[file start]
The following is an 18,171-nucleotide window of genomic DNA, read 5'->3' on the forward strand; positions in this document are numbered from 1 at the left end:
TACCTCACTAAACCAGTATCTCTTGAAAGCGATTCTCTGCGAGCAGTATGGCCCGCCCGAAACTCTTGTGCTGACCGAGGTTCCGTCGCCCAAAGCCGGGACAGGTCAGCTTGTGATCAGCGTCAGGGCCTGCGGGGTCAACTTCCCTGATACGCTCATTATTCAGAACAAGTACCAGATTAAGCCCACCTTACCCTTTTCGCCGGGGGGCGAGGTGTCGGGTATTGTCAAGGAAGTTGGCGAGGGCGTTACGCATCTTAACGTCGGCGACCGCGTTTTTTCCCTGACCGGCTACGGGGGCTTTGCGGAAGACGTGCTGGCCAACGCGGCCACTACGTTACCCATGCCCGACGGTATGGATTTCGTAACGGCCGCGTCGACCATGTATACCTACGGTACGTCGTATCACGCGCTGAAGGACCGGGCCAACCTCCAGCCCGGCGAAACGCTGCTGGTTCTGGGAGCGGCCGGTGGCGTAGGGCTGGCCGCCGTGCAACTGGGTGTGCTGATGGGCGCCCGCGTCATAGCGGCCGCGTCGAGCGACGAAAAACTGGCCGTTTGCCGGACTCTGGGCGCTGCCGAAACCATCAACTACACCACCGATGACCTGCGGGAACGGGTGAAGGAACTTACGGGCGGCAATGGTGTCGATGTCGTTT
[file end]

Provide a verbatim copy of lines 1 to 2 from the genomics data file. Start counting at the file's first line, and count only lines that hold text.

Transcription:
The following is an 18,171-nucleotide window of genomic DNA, read 5'->3' on the forward strand; positions in this document are numbered from 1 at the left end:
TACCTCACTAAACCAGTATCTCTTGAAAGCGATTCTCTGCGAGCAGTATGGCCCGCCCGAAACTCTTGTGCTGACCGAGGTTCCGTCGCCCAAAGCCGGGACAGGTCAGCTTGTGATCAGCGTCAGGGCCTGCGGGGTCAACTTCCCTGATACGCTCATTATTCAGAACAAGTACCAGATTAAGCCCACCTTACCCTTTTCGCCGGGGGGCGAGGTGTCGGGTATTGTCAAGGAAGTTGGCGAGGGCGTTACGCATCTTAACGTCGGCGACCGCGTTTTTTCCCTGACCGGCTACGGGGGCTTTGCGGAAGACGTGCTGGCCAACGCGGCCACTACGTTACCCATGCCCGACGGTATGGATTTCGTAACGGCCGCGTCGACCATGTATACCTACGGTACGTCGTATCACGCGCTGAAGGACCGGGCCAACCTCCAGCCCGGCGAAACGCTGCTGGTTCTGGGAGCGGCCGGTGGCGTAGGGCTGGCCGCCGTGCAACTGGGTGTGCTGATGGGCGCCCGCGTCATAGCGGCCGCGTCGAGCGACGAAAAACTGGCCGTTTGCCGGACTCTGGGCGCTGCCGAAACCATCAACTACACCACCGATGACCTGCGGGAACGGGTGAAGGAACTTACGGGCGGCAATGGTGTCGATGTCGTTT